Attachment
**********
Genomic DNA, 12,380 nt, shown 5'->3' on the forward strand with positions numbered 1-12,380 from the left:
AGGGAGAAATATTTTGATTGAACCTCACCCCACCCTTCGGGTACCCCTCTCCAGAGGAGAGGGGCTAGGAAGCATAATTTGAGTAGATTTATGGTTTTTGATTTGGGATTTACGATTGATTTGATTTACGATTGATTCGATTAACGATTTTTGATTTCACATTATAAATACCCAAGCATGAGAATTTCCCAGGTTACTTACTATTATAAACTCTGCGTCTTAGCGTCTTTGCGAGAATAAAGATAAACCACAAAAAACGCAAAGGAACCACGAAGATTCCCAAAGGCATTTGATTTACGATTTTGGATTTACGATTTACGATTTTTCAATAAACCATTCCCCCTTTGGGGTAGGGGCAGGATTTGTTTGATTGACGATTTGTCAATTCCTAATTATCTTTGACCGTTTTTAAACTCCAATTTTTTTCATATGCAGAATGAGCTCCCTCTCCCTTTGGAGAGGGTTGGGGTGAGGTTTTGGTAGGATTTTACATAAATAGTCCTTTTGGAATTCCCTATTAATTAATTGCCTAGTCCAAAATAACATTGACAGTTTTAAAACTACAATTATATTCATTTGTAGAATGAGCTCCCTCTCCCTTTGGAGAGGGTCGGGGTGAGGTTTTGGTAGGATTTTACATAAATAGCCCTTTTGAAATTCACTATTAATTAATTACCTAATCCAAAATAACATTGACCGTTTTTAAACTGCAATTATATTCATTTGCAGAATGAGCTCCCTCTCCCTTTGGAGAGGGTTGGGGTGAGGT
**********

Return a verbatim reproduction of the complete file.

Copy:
Genomic DNA, 12,380 nt, shown 5'->3' on the forward strand with positions numbered 1-12,380 from the left:
AGGGAGAAATATTTTGATTGAACCTCACCCCACCCTTCGGGTACCCCTCTCCAGAGGAGAGGGGCTAGGAAGCATAATTTGAGTAGATTTATGGTTTTTGATTTGGGATTTACGATTGATTTGATTTACGATTGATTCGATTAACGATTTTTGATTTCACATTATAAATACCCAAGCATGAGAATTTCCCAGGTTACTTACTATTATAAACTCTGCGTCTTAGCGTCTTTGCGAGAATAAAGATAAACCACAAAAAACGCAAAGGAACCACGAAGATTCCCAAAGGCATTTGATTTACGATTTTGGATTTACGATTTACGATTTTTCAATAAACCATTCCCCCTTTGGGGTAGGGGCAGGATTTGTTTGATTGACGATTTGTCAATTCCTAATTATCTTTGACCGTTTTTAAACTCCAATTTTTTTCATATGCAGAATGAGCTCCCTCTCCCTTTGGAGAGGGTTGGGGTGAGGTTTTGGTAGGATTTTACATAAATAGTCCTTTTGGAATTCCCTATTAATTAATTGCCTAGTCCAAAATAACATTGACAGTTTTAAAACTACAATTATATTCATTTGTAGAATGAGCTCCCTCTCCCTTTGGAGAGGGTCGGGGTGAGGTTTTGGTAGGATTTTACATAAATAGCCCTTTTGAAATTCACTATTAATTAATTACCTAATCCAAAATAACATTGACCGTTTTTAAACTGCAATTATATTCATTTGCAGAATGAGCTCCCTCTCCCTTTGGAGAGGGTTGGGGTGAGGT